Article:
Skipping the egg and subbing in cream cheese to make the bagel play feel more real, the plate comes with a generous portion of perfectly salty, tender salmon, a deliciously dressed arugula and dill salad, a radish garnish, and a wedge of lemon to season it all. The potato treatment here is key, with the crispy to soft ratio of the potato cake surpassing the all-time standard of perfection in this category — McDonald’s.

Of course, this hashbrown cake was bigger and more succulent, seasoned to perfection, and didn’t sit like an oily bomb in my stomach like McDonald’s always does, but it evoked the same delight those initial fast food bites always do, but with none of the regret. I hope no one reading this takes it as a bad thing, this is the highest compliment I could give a potato.

Josh Telles

Even seasoned like an everything bagel, with sesame seeds and a great spiciness – I think cumin? — I would’ve never given myself permission to put cream cheese on fried potato, much less top that with salmon, but once S.O.L. gave me the set up, I can’t believe I never thought of it myself. This is the best breakfast I’ve had in quarantine by far, and possibly the best breakfast I’d had all year.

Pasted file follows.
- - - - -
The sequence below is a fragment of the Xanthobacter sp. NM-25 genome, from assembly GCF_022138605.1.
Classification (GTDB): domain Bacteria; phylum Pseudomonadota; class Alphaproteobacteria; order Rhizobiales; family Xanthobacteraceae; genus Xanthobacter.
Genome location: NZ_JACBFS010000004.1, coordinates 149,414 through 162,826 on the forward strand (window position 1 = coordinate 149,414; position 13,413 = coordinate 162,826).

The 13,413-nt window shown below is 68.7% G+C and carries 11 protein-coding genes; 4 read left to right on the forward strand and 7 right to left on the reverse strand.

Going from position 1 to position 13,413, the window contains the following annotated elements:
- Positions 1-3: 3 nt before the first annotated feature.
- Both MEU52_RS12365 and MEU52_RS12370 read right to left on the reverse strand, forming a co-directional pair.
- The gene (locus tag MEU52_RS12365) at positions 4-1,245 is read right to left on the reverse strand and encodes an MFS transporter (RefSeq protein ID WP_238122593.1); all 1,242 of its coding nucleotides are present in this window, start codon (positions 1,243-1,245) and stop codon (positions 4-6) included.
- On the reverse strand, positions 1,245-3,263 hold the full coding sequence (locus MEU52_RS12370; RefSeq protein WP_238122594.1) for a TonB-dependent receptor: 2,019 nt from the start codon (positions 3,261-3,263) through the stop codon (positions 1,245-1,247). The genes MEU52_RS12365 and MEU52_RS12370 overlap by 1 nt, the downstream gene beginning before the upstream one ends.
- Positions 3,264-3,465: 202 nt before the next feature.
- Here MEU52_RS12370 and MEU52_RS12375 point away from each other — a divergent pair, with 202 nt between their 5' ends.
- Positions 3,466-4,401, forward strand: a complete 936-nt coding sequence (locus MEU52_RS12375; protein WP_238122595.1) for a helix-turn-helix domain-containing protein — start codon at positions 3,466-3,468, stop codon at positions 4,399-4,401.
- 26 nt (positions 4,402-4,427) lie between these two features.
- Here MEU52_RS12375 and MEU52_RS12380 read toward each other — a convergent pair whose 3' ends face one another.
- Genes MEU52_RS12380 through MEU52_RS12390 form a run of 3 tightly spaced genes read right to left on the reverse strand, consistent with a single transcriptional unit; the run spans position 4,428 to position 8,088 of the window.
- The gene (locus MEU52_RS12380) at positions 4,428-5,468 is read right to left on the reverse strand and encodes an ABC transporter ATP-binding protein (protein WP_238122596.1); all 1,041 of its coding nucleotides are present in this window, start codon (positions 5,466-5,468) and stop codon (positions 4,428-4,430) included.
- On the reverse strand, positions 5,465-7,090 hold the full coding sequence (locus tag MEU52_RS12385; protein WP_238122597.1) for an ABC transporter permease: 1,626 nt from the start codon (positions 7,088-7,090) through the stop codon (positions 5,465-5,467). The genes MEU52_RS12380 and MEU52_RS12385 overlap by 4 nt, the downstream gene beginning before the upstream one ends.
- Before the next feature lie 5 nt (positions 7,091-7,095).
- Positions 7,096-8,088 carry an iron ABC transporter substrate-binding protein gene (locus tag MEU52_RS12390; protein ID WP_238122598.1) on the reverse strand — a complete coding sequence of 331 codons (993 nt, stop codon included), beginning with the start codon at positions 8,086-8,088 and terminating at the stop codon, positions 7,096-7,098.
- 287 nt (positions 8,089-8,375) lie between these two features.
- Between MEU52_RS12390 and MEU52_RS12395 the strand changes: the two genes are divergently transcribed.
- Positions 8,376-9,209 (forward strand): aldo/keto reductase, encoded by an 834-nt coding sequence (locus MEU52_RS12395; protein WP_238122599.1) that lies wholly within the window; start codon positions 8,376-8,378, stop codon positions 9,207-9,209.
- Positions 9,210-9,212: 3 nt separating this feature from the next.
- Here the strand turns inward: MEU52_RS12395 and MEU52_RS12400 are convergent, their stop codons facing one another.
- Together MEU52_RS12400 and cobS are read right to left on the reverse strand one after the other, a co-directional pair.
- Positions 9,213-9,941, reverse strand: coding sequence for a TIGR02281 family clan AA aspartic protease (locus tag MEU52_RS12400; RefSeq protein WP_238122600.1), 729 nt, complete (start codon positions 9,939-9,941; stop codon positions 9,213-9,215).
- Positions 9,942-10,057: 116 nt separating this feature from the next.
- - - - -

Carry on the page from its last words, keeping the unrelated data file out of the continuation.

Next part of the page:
And just when the decadence was getting a little much, I’d add in a bite of the salad, radish, or munch on some capers as a palate cleanser. It’s important to note, this potato cake is also available as a breakfast side for a cool $3. Actually, all the pricing for the menu was very affordable and more accessible than this pricey neighborhood’s norm.

Their take on avocado toast is also very much worth mentioning, with fava beans, cornichons, cucumbers and chives rounding out the greenery for a lot of surprising crunch and flavor that added texture to a sometimes overdone dish. And the veggies were topped high, so even though it came on a single slice of bread — gluten-free option available, though I went with sourdough — this dish would’ve been more than enough to satisfy me on a regular day. Sometimes, for the sake of journalism, you have to eat more than you normally would. It’s a hard life, but it’s the life I’ve chosen.